Graduate studies in mathematics information session for third-year and fourth-year undergraduates, 4:00, Davis Centre room 1302.

Waterloo Public Interest Research Group presents “Migrant Workers in Ontario” 5:30 p.m., Rod Coutts Hall room 301.

German film series: “Metropolis” (1927), 6:00, East Campus Hall room 1220.

Bombshelter pub presents Paul MacLeod with special guest Lindsay Ell, doors open 9 p.m., $5 at the door.

Engineering alumni ski day at Osler Bluff Ski Club, Collingwood, Friday. Details.

Centre for Family Business, based at Conrad Grebel University College, breakfast seminar, “Working in a Family Business”, Friday 7 a.m., Waterloo Inn.

Information systems and technology professional development seminar: updates on Web Content Management System, Intrusion Security and EndPoint Security, Friday 9 a.m., IST seminar room.

Study in China summer program information meeting Friday 12:00 noon, Renison University College cafeteria (also February 13 and March 13).

Knowledge Integration seminar: Thomas Homer-Dixon, Balsillie School, “The Causes of Group Identity Conflict”, Friday 2:30 p.m., Environment II room 2002.

Wilfrid Laurier University opening of Centre for Community Research, Learning and Action, keynote speaker Budd Hall (University of Victoria), Friday 2:30 p.m., WLU Science building room N1002. Details.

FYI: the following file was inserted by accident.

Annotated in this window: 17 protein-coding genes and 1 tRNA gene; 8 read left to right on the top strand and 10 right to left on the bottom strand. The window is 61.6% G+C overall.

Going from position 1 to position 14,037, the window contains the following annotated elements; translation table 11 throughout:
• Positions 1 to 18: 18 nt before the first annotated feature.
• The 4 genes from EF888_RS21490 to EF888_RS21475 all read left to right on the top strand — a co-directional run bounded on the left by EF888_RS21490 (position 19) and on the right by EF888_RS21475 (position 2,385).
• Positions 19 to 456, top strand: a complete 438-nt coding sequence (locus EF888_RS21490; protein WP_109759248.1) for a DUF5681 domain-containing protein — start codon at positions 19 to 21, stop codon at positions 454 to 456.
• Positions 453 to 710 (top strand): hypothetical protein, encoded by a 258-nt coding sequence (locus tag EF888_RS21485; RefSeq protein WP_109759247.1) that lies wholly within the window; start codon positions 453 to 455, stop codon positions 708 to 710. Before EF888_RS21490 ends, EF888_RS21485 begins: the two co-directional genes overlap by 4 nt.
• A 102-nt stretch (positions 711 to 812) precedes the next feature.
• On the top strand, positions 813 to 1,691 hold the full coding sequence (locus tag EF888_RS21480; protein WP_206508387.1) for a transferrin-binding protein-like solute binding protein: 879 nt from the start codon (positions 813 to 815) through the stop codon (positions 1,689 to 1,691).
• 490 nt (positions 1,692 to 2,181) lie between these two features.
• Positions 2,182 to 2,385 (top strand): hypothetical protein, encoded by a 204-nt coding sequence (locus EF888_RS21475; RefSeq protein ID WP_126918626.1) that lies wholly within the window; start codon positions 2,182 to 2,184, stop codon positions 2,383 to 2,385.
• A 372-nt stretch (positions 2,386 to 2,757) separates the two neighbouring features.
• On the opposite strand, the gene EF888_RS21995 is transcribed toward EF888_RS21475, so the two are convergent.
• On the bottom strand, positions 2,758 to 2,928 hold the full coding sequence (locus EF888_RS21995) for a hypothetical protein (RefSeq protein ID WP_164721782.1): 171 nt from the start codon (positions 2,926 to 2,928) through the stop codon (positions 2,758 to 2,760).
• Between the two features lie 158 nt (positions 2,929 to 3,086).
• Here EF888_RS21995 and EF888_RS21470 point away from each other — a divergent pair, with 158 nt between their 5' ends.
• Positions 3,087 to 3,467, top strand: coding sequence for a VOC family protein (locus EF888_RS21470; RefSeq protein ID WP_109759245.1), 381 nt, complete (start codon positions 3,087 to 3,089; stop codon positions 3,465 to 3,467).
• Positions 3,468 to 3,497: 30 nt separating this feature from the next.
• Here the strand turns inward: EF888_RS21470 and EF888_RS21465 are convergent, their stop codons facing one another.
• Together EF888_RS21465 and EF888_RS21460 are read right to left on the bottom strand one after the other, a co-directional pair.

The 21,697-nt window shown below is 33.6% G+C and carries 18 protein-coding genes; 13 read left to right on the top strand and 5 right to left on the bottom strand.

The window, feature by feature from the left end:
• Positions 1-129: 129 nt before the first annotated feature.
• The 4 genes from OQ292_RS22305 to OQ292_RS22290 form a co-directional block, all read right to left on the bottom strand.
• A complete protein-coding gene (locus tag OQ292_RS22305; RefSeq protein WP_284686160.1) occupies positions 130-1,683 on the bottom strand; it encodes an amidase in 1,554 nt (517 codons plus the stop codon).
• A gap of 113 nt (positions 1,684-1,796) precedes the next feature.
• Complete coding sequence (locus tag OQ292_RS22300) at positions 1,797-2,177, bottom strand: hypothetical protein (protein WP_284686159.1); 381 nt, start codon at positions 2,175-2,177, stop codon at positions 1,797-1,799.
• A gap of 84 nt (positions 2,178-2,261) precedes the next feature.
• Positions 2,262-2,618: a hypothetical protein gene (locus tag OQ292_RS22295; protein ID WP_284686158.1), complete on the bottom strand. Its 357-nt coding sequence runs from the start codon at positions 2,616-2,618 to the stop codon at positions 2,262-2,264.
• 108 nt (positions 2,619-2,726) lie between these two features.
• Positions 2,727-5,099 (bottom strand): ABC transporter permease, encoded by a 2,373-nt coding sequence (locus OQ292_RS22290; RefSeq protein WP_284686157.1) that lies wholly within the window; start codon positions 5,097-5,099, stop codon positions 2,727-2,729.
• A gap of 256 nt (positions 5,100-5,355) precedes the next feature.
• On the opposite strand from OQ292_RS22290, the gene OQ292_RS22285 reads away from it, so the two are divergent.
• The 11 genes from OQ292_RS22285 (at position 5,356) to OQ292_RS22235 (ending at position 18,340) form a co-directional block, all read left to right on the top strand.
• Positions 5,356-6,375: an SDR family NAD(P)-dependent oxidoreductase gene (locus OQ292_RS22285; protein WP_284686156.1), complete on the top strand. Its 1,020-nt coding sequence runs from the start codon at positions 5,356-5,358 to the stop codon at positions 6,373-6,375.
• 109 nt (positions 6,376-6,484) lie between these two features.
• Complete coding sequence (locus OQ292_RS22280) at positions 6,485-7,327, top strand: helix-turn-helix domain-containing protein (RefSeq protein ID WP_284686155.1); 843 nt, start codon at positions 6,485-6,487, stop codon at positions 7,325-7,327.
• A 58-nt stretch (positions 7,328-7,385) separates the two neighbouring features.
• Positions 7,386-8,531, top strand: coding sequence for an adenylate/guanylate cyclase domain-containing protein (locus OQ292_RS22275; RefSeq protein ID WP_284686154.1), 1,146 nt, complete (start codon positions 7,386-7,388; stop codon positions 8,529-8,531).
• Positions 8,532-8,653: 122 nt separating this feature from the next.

Nominating committee for provost: nominations for committee seats due Friday 3:00 p.m. Details.

Philosophy colloquium: Michael Cholbi, California State Polytechnic at Pomona, “Moore’s Paradox and Moral Motivation”, Friday 3:30 p.m., Humanities room 373.

Free showing of “The Bicycle Thief” (1948), sponsored by Render (UW art gallery) and Recycle Cycles, Friday 6:30 p.m., refreshments beforehand at Queen Street Commons Café, 43 Queen Street South, Kitchener.

Warrior Weekend activities in the Student Life Centre Friday and Saturday evenings: films, crafts, food, pillow fight and pajama contest. Details.

Co-op job postings for spring work term begin January 17; employer interviews begin January 29.

Fantastic Alumni, Staff and Faculty Day at Warrior basketball games vs. Guelph, Saturday, women 2 p.m., men 4 p.m., Physical Activities Complex. Details.

Renison University College Founders’ Day celebrations Saturday: Evensong and Convocation 3:30 p.m., St. John the Evangelist Anglican Church, Kitchener, reception 5:00 p.m., Renison great hall.

An Evening of Astronomy (outside telescopes, inside talks and displays, refreshments), Saturday 7:00 to 9:00 p.m., Physics building. Details.

Blood donor clinic Monday-Tuesday 10:00 to 4:00, Student Life Centre.

Engineering Research Office presents “Commercialization Success at Waterloo: How Your Office of Research Can Help” January 29, 1:30, Davis Centre room 1304, register ext. 32060.